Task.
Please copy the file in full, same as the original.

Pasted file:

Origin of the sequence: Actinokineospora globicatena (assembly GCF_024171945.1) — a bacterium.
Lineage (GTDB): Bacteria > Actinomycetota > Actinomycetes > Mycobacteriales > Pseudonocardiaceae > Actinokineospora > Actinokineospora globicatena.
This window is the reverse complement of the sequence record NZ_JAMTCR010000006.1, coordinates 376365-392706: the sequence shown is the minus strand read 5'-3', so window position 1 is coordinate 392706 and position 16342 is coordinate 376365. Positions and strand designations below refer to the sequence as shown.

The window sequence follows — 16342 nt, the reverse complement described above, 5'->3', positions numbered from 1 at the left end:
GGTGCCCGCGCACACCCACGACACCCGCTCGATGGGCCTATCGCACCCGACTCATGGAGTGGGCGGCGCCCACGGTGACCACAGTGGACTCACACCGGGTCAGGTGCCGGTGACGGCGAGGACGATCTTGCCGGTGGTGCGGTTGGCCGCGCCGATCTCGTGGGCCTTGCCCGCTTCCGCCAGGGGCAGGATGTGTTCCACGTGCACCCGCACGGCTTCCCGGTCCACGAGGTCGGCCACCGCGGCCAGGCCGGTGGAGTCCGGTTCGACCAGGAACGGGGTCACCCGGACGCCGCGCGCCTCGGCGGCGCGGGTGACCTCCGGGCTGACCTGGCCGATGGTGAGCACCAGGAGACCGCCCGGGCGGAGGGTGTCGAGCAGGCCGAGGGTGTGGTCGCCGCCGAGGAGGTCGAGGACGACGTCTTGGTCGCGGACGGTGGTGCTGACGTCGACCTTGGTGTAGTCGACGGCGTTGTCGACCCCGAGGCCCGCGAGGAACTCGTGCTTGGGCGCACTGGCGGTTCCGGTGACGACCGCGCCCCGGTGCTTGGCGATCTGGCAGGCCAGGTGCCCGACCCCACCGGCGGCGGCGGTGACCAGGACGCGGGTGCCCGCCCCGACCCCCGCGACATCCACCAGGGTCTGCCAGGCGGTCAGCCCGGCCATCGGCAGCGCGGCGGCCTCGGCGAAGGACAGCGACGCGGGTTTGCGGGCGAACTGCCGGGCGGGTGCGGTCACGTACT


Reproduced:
Origin of the sequence: Actinokineospora globicatena (assembly GCF_024171945.1) — a bacterium.
Lineage (GTDB): Bacteria > Actinomycetota > Actinomycetes > Mycobacteriales > Pseudonocardiaceae > Actinokineospora > Actinokineospora globicatena.
This window is the reverse complement of the sequence record NZ_JAMTCR010000006.1, coordinates 376365-392706: the sequence shown is the minus strand read 5'-3', so window position 1 is coordinate 392706 and position 16342 is coordinate 376365. Positions and strand designations below refer to the sequence as shown.

The window sequence follows — 16342 nt, the reverse complement described above, 5'->3', positions numbered from 1 at the left end:
GGTGCCCGCGCACACCCACGACACCCGCTCGATGGGCCTATCGCACCCGACTCATGGAGTGGGCGGCGCCCACGGTGACCACAGTGGACTCACACCGGGTCAGGTGCCGGTGACGGCGAGGACGATCTTGCCGGTGGTGCGGTTGGCCGCGCCGATCTCGTGGGCCTTGCCCGCTTCCGCCAGGGGCAGGATGTGTTCCACGTGCACCCGCACGGCTTCCCGGTCCACGAGGTCGGCCACCGCGGCCAGGCCGGTGGAGTCCGGTTCGACCAGGAACGGGGTCACCCGGACGCCGCGCGCCTCGGCGGCGCGGGTGACCTCCGGGCTGACCTGGCCGATGGTGAGCACCAGGAGACCGCCCGGGCGGAGGGTGTCGAGCAGGCCGAGGGTGTGGTCGCCGCCGAGGAGGTCGAGGACGACGTCTTGGTCGCGGACGGTGGTGCTGACGTCGACCTTGGTGTAGTCGACGGCGTTGTCGACCCCGAGGCCCGCGAGGAACTCGTGCTTGGGCGCACTGGCGGTTCCGGTGACGACCGCGCCCCGGTGCTTGGCGATCTGGCAGGCCAGGTGCCCGACCCCACCGGCGGCGGCGGTGACCAGGACGCGGGTGCCCGCCCCGACCCCCGCGACATCCACCAGGGTCTGCCAGGCGGTCAGCCCGGCCATCGGCAGCGCGGCGGCCTCGGCGAAGGACAGCGACGCGGGTTTGCGGGCGAACTGCCGGGCGGGTGCGGTCACGTACT